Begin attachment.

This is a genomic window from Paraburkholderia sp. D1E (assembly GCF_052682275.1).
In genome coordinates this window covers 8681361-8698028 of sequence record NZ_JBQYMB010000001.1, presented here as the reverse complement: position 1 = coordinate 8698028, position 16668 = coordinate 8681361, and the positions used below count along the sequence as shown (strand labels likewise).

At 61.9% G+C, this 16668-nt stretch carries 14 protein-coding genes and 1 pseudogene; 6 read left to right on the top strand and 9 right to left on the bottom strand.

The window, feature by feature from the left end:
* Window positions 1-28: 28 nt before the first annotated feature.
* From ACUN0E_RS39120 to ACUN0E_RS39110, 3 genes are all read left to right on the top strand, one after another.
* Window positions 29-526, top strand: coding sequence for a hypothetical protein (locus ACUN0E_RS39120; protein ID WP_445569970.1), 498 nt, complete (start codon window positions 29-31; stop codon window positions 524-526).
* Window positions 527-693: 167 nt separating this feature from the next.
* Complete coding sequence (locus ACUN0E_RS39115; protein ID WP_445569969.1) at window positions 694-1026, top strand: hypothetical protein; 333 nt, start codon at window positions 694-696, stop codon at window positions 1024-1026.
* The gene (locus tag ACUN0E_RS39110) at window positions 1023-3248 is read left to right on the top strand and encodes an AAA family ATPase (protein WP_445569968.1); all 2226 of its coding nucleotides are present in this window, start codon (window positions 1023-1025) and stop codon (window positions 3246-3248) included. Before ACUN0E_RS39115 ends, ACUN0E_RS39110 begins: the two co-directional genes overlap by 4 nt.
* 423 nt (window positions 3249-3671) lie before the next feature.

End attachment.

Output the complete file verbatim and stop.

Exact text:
This is a genomic window from Paraburkholderia sp. D1E (assembly GCF_052682275.1).
In genome coordinates this window covers 8681361-8698028 of sequence record NZ_JBQYMB010000001.1, presented here as the reverse complement: position 1 = coordinate 8698028, position 16668 = coordinate 8681361, and the positions used below count along the sequence as shown (strand labels likewise).

At 61.9% G+C, this 16668-nt stretch carries 14 protein-coding genes and 1 pseudogene; 6 read left to right on the top strand and 9 right to left on the bottom strand.

The window, feature by feature from the left end:
* Window positions 1-28: 28 nt before the first annotated feature.
* From ACUN0E_RS39120 to ACUN0E_RS39110, 3 genes are all read left to right on the top strand, one after another.
* Window positions 29-526, top strand: coding sequence for a hypothetical protein (locus ACUN0E_RS39120; protein ID WP_445569970.1), 498 nt, complete (start codon window positions 29-31; stop codon window positions 524-526).
* Window positions 527-693: 167 nt separating this feature from the next.
* Complete coding sequence (locus ACUN0E_RS39115; protein ID WP_445569969.1) at window positions 694-1026, top strand: hypothetical protein; 333 nt, start codon at window positions 694-696, stop codon at window positions 1024-1026.
* The gene (locus tag ACUN0E_RS39110) at window positions 1023-3248 is read left to right on the top strand and encodes an AAA family ATPase (protein WP_445569968.1); all 2226 of its coding nucleotides are present in this window, start codon (window positions 1023-1025) and stop codon (window positions 3246-3248) included. Before ACUN0E_RS39115 ends, ACUN0E_RS39110 begins: the two co-directional genes overlap by 4 nt.
* 423 nt (window positions 3249-3671) lie before the next feature.